Lotus leaf inspires Finnish researchers to develop optical display from water and air

Researchers in Finland developed optical displays from water and air using a dual-scale surface

Researchers at Aalto University in Finland have discovered a novel way to write and present information using only water and air. They used the water-repelling properties of the lotus leaf as inspiration for an experiment with a superhydrophobic (“water-repelling”), dual-scale surface that allows the writing, erasing, rewriting and storing of optically displayed information in plastrons related to different length scales. The research was carried out in partnership with the Nokia Research Center and University of Cambridge and was led by Dr. Robin Ras at Aalto University.

The surface was placed inside a container filled with water and featured microposts of ten micrometers (approx. 0.0004 inch) in size and tiny nanofilaments grown on the posts. This type of two-level surface allows the air layer to exist in two different shapes that correspond to the two size scales. Using a nozzle, the scientists succeeded in switching between dry and wet states by creating excessive or insufficient pressure in the water in order to change the air layer to either state. The switching only involves a change in the shape of the air layer while nothing actually happens to the solid surface itself, allowing them to write shapes on the surface underwater by making use of the contrast between the states. It can be done with precision, pixel-by-pixel. The whole “screen” then can be deleted by removing it from water. The surface comes out dry, with no sign of writing on its surface.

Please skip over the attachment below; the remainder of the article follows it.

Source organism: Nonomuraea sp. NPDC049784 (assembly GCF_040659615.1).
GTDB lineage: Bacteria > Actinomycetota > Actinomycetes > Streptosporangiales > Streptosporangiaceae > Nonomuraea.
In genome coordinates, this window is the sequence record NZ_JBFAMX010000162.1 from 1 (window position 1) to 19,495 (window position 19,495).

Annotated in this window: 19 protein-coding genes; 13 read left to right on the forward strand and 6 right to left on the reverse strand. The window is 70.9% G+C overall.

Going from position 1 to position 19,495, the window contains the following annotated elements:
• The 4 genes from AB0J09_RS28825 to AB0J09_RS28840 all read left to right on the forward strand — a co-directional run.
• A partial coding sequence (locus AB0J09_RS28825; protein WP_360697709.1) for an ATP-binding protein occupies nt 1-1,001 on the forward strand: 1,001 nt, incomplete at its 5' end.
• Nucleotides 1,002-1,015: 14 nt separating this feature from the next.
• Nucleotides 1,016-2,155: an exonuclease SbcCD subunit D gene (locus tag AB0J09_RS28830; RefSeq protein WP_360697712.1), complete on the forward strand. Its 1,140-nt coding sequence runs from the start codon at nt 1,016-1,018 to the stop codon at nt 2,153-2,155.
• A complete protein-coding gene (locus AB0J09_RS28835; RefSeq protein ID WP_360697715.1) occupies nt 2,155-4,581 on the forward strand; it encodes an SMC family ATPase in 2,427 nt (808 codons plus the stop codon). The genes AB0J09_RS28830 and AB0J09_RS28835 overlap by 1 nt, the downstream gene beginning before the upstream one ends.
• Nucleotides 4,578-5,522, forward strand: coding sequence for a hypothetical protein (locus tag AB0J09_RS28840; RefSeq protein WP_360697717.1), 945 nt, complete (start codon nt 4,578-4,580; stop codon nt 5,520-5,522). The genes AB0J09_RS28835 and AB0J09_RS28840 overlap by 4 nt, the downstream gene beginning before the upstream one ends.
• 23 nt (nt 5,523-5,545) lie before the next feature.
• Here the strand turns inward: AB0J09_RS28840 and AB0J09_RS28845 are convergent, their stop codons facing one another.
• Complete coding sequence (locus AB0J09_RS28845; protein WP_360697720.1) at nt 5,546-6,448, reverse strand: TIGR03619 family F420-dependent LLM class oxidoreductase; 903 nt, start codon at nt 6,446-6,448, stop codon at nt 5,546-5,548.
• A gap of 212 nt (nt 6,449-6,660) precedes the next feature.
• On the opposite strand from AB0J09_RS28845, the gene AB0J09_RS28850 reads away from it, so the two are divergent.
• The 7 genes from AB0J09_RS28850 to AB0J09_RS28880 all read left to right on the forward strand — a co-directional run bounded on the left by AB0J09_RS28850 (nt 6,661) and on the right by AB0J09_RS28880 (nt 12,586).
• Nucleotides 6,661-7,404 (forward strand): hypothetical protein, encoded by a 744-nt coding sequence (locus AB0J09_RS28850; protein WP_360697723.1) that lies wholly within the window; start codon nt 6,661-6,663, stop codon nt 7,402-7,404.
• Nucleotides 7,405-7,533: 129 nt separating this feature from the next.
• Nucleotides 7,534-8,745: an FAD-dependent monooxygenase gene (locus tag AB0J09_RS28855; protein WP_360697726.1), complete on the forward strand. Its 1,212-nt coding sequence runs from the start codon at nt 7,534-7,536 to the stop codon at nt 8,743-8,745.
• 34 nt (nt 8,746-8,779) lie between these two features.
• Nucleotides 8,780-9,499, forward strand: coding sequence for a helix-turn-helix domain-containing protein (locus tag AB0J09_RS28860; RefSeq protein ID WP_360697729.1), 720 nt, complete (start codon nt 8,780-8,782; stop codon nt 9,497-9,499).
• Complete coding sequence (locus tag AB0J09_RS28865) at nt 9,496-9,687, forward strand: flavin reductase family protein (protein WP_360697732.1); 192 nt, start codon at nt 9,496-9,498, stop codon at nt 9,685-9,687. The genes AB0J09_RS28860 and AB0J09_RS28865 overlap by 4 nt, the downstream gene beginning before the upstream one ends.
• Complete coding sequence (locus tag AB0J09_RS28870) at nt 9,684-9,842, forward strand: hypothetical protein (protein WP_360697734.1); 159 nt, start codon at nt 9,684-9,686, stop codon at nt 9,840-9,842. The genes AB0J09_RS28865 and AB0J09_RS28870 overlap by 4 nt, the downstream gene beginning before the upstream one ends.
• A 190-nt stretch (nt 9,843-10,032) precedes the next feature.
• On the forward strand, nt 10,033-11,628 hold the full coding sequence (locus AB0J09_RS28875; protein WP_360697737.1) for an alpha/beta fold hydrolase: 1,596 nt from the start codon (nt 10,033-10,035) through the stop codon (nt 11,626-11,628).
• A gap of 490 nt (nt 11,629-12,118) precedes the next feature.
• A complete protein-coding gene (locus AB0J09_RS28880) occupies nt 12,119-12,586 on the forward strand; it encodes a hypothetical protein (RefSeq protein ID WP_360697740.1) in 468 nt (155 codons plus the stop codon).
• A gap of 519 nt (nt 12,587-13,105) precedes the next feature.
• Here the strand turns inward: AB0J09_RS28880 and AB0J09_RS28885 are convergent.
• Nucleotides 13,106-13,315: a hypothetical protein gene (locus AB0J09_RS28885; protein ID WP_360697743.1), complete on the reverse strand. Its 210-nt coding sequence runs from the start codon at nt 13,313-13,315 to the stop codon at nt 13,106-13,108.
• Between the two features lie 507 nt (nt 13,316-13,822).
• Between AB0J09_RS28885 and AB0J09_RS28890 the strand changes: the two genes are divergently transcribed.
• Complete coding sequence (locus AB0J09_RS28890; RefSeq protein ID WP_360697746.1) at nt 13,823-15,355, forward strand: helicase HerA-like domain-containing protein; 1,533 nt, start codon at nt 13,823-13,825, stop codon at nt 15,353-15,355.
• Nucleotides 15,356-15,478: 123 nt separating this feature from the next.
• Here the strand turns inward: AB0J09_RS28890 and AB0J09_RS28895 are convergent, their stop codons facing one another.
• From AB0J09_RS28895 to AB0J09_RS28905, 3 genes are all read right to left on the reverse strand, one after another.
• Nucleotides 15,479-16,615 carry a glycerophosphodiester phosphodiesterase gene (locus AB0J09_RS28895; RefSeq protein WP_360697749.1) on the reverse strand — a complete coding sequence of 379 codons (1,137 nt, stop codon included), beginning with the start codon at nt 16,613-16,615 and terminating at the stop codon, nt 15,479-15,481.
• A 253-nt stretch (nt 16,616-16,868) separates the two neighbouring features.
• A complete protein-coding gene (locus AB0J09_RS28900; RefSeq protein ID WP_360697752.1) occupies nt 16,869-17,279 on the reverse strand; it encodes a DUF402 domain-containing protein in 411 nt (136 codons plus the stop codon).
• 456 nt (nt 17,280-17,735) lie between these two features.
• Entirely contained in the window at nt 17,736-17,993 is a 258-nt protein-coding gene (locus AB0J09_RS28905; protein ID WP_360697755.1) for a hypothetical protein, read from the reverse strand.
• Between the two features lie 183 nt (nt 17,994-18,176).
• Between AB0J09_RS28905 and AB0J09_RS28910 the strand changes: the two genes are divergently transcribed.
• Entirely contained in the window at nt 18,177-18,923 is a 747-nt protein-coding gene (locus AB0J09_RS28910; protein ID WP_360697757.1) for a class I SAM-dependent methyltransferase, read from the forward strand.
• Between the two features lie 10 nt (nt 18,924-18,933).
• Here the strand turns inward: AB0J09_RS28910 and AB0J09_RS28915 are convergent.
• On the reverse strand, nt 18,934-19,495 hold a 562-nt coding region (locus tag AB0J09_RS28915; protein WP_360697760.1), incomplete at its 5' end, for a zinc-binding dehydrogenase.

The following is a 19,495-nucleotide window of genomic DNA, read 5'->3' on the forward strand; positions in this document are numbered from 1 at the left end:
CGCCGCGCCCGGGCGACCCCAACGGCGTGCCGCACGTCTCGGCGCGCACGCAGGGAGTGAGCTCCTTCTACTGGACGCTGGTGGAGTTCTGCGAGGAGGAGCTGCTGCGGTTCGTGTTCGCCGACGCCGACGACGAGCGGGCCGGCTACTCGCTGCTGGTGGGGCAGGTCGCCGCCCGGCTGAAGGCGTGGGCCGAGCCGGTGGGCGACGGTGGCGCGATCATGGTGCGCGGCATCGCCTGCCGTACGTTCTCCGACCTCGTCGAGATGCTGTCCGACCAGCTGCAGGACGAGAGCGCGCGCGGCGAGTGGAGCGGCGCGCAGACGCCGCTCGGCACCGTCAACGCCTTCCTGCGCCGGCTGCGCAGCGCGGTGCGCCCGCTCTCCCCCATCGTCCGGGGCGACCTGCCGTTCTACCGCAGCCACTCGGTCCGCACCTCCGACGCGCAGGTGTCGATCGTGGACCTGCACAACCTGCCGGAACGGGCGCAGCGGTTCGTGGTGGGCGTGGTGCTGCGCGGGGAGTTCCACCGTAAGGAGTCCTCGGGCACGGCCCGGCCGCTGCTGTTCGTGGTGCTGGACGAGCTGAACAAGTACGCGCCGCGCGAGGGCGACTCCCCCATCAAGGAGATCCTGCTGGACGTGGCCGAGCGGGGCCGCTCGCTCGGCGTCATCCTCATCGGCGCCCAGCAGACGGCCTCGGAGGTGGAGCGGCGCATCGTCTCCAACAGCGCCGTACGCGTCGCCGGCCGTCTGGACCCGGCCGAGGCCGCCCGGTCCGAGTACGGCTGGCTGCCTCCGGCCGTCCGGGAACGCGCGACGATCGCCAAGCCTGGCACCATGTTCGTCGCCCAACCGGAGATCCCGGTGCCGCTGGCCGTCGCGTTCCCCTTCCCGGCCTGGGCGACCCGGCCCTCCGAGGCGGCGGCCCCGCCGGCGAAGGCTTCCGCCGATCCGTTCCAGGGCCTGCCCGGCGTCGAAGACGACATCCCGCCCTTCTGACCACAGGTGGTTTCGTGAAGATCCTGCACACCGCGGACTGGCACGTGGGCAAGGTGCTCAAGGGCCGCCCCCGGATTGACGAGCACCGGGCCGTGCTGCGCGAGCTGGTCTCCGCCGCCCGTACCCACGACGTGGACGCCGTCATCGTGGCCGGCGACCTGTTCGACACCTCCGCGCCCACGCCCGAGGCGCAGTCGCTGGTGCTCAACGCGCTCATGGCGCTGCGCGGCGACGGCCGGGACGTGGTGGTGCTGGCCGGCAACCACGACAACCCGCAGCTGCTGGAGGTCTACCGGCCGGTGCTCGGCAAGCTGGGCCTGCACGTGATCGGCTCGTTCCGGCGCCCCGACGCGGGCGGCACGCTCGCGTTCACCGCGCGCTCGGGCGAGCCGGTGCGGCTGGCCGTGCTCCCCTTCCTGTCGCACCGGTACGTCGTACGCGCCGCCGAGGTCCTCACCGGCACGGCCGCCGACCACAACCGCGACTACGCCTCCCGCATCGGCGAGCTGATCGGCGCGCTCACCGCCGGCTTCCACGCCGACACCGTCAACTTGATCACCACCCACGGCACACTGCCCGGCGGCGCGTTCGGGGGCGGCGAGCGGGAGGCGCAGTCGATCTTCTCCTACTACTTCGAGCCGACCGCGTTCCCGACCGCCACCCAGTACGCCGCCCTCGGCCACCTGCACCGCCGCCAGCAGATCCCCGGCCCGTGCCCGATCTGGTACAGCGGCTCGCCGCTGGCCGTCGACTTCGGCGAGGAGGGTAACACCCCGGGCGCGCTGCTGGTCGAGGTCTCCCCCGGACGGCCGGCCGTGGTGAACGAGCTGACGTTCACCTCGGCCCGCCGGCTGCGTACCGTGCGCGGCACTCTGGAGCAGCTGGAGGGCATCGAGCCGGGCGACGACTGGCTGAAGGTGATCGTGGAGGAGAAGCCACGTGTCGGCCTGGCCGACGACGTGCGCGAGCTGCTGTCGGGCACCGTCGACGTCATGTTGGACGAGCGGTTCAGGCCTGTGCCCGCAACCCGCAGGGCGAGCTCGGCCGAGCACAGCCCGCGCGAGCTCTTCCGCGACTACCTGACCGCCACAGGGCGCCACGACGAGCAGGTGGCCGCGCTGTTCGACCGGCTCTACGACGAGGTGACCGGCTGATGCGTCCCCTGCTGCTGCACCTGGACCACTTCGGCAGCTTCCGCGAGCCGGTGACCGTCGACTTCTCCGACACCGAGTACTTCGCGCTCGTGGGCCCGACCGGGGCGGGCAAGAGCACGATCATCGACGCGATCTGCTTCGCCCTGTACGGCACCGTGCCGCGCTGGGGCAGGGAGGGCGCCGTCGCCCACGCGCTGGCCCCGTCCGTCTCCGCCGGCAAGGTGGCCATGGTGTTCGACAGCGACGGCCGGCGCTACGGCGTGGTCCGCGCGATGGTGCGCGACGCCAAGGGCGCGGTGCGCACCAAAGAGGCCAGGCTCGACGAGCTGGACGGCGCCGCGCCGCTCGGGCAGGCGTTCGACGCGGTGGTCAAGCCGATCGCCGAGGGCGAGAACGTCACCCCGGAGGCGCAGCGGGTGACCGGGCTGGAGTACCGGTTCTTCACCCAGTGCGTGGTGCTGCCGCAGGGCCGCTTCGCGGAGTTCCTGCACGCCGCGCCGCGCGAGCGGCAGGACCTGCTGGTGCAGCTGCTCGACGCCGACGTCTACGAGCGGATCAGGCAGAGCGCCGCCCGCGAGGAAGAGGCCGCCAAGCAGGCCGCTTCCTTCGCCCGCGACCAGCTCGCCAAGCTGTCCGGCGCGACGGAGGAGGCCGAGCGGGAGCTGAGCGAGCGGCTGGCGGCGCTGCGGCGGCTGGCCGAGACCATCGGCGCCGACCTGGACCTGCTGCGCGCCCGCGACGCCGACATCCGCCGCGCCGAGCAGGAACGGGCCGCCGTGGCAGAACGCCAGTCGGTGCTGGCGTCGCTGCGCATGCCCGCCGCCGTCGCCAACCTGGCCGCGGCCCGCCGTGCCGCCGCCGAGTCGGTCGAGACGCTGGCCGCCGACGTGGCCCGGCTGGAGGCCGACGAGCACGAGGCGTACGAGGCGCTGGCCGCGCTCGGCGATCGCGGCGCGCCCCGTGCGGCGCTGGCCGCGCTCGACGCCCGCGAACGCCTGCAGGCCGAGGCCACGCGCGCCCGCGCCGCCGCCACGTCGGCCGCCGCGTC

The lotus leaf has been a source of inspiration for several research projects, thanks in part to its structure which grants it its remarkable water-repellence properties. What this new research reveals is that there is a strong optical contrast between dry and wet states thanks to a difference between the microscopic structures and the nanoscopic structures on the surface of the former, which enables a clear display of information.

“Because each wetting state remains stable (no energy is needed to maintain the wetting states, only to switch between them), such surface can also act as a bistable memory that can be easily readable, even by eye,” Dr. Rai told Gizmag.

An in-depth article entitled Reversible switching between superhydrophobic states on a hierarchically structured surface appeared in PNAS last week.

The video below illustrates the experiment.

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